How to Effectively Complain to Get What You Want
You're on your third business trip this month. Exhausted after a full day of presentations, all you can think about on the cab ride to the hotel is how great it will feel when your head hits the pillow. You requested a room away from the elevator and ice machine, but guess which room they gave you? And when you enter your hotel room, you hear the drip from the leaky faucet in the bathroom. (See also: In Praise of Complainers)
Do you stew in silence, or run down to the lobby and create a scene at the reception desk?
Neither. There is an art to complaining — with tact — to get what you want.
First, Calm Down
When you have a complaint, it's because something went awry. And chances are, you're not happy about it. Before saying or doing anything at all, pause. Count to 10. If you're banging out an angry email, wait an hour before hitting the "send" button.
Even when you don't have the luxury of time — when the waiter spills the hot coffee on your lap — it's wise to muster up all the mental energy you can to think before you react. When expressing a complaint, verbally or in writing, you want your words to speak louder than your emotions, not the other way around. (See also: Letting Go: 8 Steps to Forgiveness)
Bark up the Right Tree
Go easy on the messenger. I feel badly when I see a waiter being lambasted for bringing out an order that was improperly prepared; it's the chef's responsibility to cook a meal to order.
Make sure the person on the receiving end of your complaint has the power to provide a resolution. It's not the customer service rep's fault that the cable TV service went out during the playoff game, but they probably have the authority to give you a $25 "valued customer" credit for the inconvenience. If interruptions in service become a repeated problem, maybe it's time to escalate your complaint to a manager, who can assign a technician to investigate — and fix — the problem.
Sandwich the Complaint Between Compliments
Generally speaking, the aforementioned hotel (the one with the leaky faucet) is a great place. You've stayed there before, and have always been pleased with the accommodations and service. Start your exchange with the desk clerk or manager on this upbeat (but sincere) note.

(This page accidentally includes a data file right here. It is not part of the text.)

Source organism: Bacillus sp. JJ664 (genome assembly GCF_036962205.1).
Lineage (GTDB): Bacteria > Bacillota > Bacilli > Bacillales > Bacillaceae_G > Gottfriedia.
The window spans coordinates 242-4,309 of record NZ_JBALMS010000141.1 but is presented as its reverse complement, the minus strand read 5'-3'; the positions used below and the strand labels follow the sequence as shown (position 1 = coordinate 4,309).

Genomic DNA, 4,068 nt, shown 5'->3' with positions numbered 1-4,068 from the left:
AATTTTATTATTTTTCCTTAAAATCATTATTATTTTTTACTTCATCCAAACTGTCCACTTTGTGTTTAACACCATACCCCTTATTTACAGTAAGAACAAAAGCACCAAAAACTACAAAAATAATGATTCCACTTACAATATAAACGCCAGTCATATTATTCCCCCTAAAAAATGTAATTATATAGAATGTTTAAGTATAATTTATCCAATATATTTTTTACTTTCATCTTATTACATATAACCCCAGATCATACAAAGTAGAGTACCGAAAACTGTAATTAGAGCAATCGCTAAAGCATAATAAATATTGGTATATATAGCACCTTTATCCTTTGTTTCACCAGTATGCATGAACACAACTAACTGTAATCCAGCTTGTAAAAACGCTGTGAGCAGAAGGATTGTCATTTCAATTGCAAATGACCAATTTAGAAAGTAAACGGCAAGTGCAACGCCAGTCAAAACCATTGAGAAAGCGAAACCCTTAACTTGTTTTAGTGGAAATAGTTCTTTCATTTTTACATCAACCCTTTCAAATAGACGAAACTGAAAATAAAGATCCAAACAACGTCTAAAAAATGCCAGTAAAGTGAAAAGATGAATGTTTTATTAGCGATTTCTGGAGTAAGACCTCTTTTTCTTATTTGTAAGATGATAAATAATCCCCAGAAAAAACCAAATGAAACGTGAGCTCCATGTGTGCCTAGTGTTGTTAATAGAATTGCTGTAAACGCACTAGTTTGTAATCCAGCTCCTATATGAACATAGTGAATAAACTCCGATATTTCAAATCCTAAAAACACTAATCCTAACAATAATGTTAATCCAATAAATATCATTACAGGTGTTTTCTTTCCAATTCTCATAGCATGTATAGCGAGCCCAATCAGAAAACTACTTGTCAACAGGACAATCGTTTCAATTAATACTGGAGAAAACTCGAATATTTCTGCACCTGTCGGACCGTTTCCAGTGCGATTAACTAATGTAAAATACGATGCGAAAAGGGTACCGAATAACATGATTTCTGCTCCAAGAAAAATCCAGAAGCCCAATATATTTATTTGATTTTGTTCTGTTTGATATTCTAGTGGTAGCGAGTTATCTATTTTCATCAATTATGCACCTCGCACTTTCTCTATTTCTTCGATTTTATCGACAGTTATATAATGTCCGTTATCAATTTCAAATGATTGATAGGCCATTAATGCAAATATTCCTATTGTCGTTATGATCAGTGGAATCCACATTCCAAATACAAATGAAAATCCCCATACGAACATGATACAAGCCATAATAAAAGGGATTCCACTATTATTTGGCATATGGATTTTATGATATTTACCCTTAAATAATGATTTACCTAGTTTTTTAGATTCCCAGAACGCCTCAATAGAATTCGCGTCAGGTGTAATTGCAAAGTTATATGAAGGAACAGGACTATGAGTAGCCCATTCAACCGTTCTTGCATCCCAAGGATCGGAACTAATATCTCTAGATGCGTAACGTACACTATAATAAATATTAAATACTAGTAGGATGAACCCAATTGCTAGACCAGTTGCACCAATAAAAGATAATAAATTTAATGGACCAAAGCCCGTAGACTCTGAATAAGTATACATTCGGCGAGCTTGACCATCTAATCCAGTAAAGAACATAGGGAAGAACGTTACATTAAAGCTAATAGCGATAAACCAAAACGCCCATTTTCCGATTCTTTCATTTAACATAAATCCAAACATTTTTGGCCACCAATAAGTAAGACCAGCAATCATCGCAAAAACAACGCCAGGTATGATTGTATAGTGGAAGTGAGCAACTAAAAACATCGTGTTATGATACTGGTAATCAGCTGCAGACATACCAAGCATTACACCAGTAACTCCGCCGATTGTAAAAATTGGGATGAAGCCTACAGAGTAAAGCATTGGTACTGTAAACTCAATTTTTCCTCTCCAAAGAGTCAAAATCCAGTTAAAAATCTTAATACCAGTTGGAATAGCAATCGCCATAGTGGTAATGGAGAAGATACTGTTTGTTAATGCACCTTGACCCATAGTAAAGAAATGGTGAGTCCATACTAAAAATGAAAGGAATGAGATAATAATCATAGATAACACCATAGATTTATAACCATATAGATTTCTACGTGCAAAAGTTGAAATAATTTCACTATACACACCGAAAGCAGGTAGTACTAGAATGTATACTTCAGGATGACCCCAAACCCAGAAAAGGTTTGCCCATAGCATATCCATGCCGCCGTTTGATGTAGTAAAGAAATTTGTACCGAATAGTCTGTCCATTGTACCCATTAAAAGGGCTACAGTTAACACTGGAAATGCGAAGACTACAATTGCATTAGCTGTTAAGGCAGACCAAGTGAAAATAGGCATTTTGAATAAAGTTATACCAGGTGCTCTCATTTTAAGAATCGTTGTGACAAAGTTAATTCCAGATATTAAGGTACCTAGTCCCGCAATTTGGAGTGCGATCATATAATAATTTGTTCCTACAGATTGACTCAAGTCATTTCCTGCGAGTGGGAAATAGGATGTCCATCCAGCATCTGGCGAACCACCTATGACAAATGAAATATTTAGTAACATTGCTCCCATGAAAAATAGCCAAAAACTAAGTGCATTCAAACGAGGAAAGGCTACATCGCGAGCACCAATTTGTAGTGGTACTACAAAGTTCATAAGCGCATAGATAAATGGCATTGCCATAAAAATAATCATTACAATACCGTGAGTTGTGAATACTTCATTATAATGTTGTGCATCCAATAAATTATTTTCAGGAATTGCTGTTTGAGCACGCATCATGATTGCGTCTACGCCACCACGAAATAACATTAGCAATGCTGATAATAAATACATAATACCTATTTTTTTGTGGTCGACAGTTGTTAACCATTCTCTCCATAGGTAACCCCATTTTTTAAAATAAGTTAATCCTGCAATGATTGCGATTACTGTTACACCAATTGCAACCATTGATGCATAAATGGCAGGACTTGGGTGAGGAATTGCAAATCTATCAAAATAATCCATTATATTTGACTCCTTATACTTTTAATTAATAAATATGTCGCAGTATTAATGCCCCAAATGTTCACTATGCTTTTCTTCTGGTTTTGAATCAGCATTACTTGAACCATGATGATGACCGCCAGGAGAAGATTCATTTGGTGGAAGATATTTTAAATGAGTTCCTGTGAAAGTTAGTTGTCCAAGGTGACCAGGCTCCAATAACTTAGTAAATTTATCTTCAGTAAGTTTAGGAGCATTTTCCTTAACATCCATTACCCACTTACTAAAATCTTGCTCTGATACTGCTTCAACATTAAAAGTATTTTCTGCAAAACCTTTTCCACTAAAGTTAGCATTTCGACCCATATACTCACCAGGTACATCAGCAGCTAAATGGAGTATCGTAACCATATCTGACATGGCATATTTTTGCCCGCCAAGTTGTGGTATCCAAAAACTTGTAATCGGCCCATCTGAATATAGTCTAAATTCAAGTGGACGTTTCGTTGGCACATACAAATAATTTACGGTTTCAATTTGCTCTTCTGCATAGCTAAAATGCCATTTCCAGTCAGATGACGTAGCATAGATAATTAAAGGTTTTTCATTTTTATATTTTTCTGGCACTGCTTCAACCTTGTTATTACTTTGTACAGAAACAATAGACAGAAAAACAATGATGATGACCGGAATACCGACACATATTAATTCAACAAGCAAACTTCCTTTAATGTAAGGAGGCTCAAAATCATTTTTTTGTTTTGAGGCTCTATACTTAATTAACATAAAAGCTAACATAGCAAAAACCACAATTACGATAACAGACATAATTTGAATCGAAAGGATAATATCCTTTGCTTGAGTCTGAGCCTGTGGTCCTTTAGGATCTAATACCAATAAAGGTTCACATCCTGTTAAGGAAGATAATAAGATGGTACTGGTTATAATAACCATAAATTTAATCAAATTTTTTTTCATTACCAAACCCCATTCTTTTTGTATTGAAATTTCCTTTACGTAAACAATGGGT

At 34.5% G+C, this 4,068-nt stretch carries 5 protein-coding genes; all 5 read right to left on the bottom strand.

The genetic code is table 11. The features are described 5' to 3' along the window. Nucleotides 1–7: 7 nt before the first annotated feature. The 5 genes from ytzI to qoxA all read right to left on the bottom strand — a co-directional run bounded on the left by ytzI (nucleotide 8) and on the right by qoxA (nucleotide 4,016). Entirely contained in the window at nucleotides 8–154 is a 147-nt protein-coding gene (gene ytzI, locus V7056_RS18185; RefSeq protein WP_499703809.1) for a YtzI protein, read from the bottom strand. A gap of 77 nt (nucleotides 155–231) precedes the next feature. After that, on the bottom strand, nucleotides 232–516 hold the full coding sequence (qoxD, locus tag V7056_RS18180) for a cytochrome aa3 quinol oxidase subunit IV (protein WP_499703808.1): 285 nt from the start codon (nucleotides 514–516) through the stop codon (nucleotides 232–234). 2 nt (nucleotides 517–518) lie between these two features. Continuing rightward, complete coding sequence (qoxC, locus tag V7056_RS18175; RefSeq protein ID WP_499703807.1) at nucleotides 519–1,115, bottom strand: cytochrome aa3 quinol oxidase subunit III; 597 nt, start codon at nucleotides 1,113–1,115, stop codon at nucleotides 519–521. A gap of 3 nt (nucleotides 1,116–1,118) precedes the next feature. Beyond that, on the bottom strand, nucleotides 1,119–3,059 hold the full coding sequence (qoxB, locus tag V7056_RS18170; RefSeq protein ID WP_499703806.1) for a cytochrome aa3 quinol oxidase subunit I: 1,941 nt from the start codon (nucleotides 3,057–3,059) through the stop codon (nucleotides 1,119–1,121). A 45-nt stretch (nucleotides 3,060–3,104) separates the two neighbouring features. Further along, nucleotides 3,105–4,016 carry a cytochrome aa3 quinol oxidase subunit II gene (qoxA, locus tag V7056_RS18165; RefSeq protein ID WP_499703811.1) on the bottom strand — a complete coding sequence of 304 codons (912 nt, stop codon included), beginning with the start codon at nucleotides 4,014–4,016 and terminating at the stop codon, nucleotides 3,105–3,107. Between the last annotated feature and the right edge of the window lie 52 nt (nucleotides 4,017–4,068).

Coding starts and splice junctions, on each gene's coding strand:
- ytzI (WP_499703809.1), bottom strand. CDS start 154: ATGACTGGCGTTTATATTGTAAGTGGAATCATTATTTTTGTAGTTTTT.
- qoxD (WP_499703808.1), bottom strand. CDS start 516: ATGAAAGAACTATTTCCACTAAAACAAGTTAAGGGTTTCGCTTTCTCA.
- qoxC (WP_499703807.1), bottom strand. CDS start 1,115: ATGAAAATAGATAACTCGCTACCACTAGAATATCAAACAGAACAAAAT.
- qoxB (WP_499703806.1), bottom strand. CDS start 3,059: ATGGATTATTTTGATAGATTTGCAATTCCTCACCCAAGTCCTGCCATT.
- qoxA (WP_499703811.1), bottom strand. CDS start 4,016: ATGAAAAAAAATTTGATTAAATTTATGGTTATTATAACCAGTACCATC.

Then express your dissatisfaction with your current experience — the fact that your request to be in a room away from the elevator was ignored and that the faucet in your room leaks.
The bottom "layer" of the sandwich is another positive statement, perhaps expressing your appreciation for the manager's attention to your concern.
Using the complaint sandwich sets a positive, respectful tone to your exchange. It also reduces the chances of the person on the receiving end becoming defensive.
Know What You Want — And Ask for It
When talking to the hotel manager, what is it that you want? Are you simply venting, looking for validation — or do you want to be moved to another room in the hotel?
Let's say you bought a new gym bag online, but the strap ripped the second time you used it. When you send an email to the retailer, are you going to ask for a refund? A replacement strap? Unless the person on the receiving end of your complaint letter is a mind reader, you need to be clear about your expectations.
Sometimes, there is no resolution. A curmudgeon-like clerk sends you on an unwarranted guilt trip when you return a sweater, even though you only bought it last week, it has all its tags intact, and you pleasantly present your receipt. A letter of complaint can help make store management aware of problems — like unfriendly employees — so that they can take steps to rectify them. In this case, be clear that you don't want anything other than to let management know that there is an unpleasant associate in their midst.
Get to the Point
People are busy, torn in a million different directions; succinctness counts. Especially when writing a letter, assume that the reader will skim it. Be specific about your complaint and your expectations about how and when it might be resolved. Don't ramble on about impertinent details or the story of your life.
Whether in person or on paper (including email), remember that the person reading it may not have had a part in creating the problem; rather, they will (hopefully) be part of the solution.
The focus of your exchange should be on the problem, not on verbally beating up the person hearing or reading about it.
You catch more flies with honey than vinegar, as the saying goes. In a recent article about the power of being nice, Anthony Iannarino, Managing Director of B2B Sales Coach & Consultancy, says "Being nice doesn't mean that you lack candor, that you can't be demanding, and that you can't engage in productive arguments and disagreements." Rather, he says, it means you can't be mean, and ought to treat people well.
Being nice can also involve acknowledging resolution of a problem, even, or perhaps especially — after a string of complaints. After you've gotten what you want, be nice about it, and say thanks.
How do you complain? Please share your best complaints in comments!
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